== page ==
July 24, 2005

Tagging/Meta Voyeurism

There are taggers and then there are tag voyeurs. There are those that make the tags and use them to navigate the tagged information and then there are those that are interested mainly in tags themselves as an end. The tag itself becomes the relevant information, rather then the original tagged data. This takes us to the realm of the professional voyeur, the sociologists and market researchers, anthropologists and pundits, psychologists and intelligence officers.

In my previous post on tagging I focused on the taggers and the tag users. This post is about the tag watchers. They too are tag users, albeit in a slightly less seemly (but perhaps far more interesting) manner. And in this excellent post by Tom Coates its quite clear that tagging is becoming useful to these voyeurs. Rather then using tags to add meaning to existing information, the tags themselves become the information, information ideally suited for discreetly watching and analyzing at a distance.

Tagging is great for the voyeurs because it lowers the threshold for the generation of discrete information. Discrete information is different from just plain information in how neatly bounded and transportable it is. The information in say an apple tree is not discrete at all. There is a massive amount of data, on how to make more apples, on the state of the soil, on the winds in the area, the length of the winters, etc. But its exceedingly difficult to unlock this info and share it. In contrast a word on a web page is quite discrete, it can be copied, added to a database, compared to other words, its letters counted and quantified, its uses watched and tracked by machines.

Words are tricky though because when strung together as sentences and paragraphs they get less and less discrete, their potential meanings multiply and become ambiguous. Tagging (and metadata in general) is wonderful for fans of discrete information because they collapse large chunks of text back into far more discrete units. Its much simpler to track the "ajax" tag then to wade though a million posts on javascript and xml trying to find a trend. That doesn't necessarily make the tag tracking more accurate of course, but it sure saves time and effort.

Ajax is a telling example, its the hottest and most exciting thing in web development at the moment, but its also a very clear marker of the stratification of the internet. Making an Ajax powered site is a professional only job. Sure an amateur or two will make one or two, but compared to wide open playing field of html or even Flash, there is no contest. Its been a long time coming, and Ajax is only the latest of many steps, but to have a legitimate web presence now almost always requires some sort of professional help. You can use Blogger, Flickr and their ilk on the low end, or you can have a professional build you something, but successful hand built by amateur sites are getting pretty rare.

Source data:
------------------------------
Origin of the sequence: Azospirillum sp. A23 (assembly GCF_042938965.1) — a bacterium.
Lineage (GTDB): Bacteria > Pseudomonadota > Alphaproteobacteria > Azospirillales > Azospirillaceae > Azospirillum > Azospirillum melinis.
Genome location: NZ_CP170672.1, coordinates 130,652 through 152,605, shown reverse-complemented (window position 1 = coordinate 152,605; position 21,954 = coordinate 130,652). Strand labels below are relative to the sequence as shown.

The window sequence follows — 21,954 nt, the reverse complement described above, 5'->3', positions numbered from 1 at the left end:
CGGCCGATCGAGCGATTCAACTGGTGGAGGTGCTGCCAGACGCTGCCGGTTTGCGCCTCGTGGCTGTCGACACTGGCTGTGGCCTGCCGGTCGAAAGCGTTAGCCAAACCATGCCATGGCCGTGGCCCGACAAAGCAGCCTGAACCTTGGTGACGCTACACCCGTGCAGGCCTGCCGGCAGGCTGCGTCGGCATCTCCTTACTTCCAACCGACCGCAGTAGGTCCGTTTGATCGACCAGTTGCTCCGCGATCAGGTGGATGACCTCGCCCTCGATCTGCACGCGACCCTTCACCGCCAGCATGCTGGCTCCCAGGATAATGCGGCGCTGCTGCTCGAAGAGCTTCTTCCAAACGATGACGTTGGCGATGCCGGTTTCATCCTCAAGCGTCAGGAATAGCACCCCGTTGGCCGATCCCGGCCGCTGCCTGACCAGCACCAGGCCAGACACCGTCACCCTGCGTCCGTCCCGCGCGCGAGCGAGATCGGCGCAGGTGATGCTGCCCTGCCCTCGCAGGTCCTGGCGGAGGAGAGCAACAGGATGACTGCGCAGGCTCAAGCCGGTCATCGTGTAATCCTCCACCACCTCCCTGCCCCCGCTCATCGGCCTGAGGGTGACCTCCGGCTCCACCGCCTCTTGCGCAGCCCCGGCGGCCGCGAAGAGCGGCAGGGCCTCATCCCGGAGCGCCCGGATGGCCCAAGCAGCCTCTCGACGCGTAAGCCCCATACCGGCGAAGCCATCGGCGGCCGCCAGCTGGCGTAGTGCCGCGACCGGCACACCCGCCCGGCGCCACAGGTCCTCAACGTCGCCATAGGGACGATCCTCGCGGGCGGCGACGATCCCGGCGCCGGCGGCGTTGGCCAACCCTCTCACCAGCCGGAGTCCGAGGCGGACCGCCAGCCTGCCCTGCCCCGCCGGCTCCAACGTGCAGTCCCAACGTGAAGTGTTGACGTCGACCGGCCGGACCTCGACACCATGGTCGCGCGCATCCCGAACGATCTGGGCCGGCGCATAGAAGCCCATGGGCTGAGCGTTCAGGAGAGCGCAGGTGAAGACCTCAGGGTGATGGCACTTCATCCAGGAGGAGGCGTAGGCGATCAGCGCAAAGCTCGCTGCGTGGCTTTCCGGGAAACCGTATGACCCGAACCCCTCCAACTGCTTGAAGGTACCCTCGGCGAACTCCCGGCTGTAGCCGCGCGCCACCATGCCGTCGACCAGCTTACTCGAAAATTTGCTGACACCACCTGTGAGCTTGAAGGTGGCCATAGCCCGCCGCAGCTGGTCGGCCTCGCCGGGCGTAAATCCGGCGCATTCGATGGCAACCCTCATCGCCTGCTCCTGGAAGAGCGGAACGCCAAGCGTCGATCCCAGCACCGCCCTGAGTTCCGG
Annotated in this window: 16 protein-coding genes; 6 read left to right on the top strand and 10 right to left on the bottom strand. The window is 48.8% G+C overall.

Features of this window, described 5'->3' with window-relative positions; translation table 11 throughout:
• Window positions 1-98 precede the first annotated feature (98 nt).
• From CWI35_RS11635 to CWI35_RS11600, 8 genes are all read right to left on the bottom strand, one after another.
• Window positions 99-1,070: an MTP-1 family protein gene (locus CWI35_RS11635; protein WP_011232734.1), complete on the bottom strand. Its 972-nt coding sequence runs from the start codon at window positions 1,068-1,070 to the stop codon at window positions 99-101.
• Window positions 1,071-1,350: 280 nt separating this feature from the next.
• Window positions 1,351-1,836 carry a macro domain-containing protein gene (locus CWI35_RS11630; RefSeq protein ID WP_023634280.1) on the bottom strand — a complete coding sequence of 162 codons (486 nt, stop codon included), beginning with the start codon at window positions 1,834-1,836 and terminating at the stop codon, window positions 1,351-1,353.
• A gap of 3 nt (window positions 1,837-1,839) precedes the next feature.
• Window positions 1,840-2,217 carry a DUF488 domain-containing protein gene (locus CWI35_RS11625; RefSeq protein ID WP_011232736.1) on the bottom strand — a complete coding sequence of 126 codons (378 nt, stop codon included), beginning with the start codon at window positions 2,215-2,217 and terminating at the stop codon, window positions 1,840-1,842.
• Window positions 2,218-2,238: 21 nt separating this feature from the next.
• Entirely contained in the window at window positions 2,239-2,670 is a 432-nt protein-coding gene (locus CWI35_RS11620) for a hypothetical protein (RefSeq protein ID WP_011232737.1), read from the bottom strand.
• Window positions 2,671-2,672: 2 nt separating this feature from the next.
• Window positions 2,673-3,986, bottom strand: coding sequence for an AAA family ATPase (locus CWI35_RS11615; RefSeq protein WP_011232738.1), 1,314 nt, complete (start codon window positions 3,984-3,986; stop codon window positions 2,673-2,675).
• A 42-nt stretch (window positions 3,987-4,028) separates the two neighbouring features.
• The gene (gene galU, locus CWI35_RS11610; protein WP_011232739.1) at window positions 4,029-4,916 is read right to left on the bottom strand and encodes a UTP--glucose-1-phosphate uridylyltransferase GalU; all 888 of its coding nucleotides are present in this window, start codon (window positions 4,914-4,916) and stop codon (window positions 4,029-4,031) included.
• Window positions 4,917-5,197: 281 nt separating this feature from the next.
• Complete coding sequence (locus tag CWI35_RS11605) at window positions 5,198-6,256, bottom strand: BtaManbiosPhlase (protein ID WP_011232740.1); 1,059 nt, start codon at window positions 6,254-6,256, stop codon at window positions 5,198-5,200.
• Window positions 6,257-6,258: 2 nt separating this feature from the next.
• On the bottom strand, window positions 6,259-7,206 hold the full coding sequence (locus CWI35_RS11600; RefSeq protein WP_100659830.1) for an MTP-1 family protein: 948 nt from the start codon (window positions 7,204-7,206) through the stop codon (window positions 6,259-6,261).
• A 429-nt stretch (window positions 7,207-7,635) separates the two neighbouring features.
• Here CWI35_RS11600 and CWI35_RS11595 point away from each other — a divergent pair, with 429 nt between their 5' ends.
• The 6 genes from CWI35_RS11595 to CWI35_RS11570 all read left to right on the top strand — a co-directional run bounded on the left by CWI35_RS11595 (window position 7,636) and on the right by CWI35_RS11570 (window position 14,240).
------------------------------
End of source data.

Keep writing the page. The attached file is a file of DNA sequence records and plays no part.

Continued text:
Tag voyeurism points to a much scarier potential striation of the internet, a striation between those that can watch the information and those that create it without knowing. This has existed for a long time in one area, those that run the servers can see far more then those that just use them. Google is similar, it provides information to its users, but it extracts far more then it gives out. If tags really take off its just another striation, another divide in which one side gains more than the other, another asymmetrical exchange of information.

Posted by Abe at July 24, 2005 11:06 PM


While I'm not sure about the asymetrical distribution of information occurring because of tagging (isn't it just a different kind of information) your point on striation did ring true with me. Not so much because some people are getting less information or more but because the value of unique terms is increasing. Already an easy way to get something on Google is to coin a term. Have that term tagged, get people talking about it on multiple blogs and you have yourself a little secret portion of the internet. I feel like Ajax is a great example of this. I named my own blog banapana for precisely that reason. It's a nonsense word and one therefore that is easy to track on sites like del.icio.us, technorati and google. Once the fracturing of vocabulary in such a fashion becomes common sense is it possible that we could end up with a glut of nonsense terms?

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